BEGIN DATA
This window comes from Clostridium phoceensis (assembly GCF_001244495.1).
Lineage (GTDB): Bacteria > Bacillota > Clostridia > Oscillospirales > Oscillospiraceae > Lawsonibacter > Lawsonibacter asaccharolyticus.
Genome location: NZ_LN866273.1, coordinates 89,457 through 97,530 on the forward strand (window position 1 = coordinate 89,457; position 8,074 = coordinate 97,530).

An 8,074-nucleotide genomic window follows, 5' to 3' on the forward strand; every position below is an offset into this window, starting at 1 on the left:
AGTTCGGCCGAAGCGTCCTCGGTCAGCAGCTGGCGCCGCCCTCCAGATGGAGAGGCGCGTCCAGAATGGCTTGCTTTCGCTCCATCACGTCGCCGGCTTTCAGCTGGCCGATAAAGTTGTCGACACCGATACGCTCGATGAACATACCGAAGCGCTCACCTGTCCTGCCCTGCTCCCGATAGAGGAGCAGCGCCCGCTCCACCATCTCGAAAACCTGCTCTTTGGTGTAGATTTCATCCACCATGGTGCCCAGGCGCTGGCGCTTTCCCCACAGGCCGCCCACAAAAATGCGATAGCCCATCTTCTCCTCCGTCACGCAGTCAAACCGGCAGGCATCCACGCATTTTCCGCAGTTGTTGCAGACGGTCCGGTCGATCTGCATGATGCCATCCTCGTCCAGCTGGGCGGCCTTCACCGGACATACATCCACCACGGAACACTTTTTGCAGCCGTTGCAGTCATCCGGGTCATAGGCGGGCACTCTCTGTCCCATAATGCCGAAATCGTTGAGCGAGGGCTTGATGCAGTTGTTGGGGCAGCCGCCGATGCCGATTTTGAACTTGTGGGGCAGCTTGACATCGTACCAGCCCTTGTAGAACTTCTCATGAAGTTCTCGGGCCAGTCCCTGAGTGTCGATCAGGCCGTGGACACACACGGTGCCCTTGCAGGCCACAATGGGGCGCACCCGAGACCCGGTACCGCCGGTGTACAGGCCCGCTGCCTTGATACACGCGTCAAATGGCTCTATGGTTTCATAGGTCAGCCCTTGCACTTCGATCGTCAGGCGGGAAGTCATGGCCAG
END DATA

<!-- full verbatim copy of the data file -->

This window comes from Clostridium phoceensis (assembly GCF_001244495.1).
Lineage (GTDB): Bacteria > Bacillota > Clostridia > Oscillospirales > Oscillospiraceae > Lawsonibacter > Lawsonibacter asaccharolyticus.
Genome location: NZ_LN866273.1, coordinates 89,457 through 97,530 on the forward strand (window position 1 = coordinate 89,457; position 8,074 = coordinate 97,530).

An 8,074-nucleotide genomic window follows, 5' to 3' on the forward strand; every position below is an offset into this window, starting at 1 on the left:
AGTTCGGCCGAAGCGTCCTCGGTCAGCAGCTGGCGCCGCCCTCCAGATGGAGAGGCGCGTCCAGAATGGCTTGCTTTCGCTCCATCACGTCGCCGGCTTTCAGCTGGCCGATAAAGTTGTCGACACCGATACGCTCGATGAACATACCGAAGCGCTCACCTGTCCTGCCCTGCTCCCGATAGAGGAGCAGCGCCCGCTCCACCATCTCGAAAACCTGCTCTTTGGTGTAGATTTCATCCACCATGGTGCCCAGGCGCTGGCGCTTTCCCCACAGGCCGCCCACAAAAATGCGATAGCCCATCTTCTCCTCCGTCACGCAGTCAAACCGGCAGGCATCCACGCATTTTCCGCAGTTGTTGCAGACGGTCCGGTCGATCTGCATGATGCCATCCTCGTCCAGCTGGGCGGCCTTCACCGGACATACATCCACCACGGAACACTTTTTGCAGCCGTTGCAGTCATCCGGGTCATAGGCGGGCACTCTCTGTCCCATAATGCCGAAATCGTTGAGCGAGGGCTTGATGCAGTTGTTGGGGCAGCCGCCGATGCCGATTTTGAACTTGTGGGGCAGCTTGACATCGTACCAGCCCTTGTAGAACTTCTCATGAAGTTCTCGGGCCAGTCCCTGAGTGTCGATCAGGCCGTGGACACACACGGTGCCCTTGCAGGCCACAATGGGGCGCACCCGAGACCCGGTACCGCCGGTGTACAGGCCCGCTGCCTTGATACACGCGTCAAATGGCTCTATGGTTTCATAGGTCAGCCCTTGCACTTCGATCGTCAGGCGGGAAGTCATGGCCAG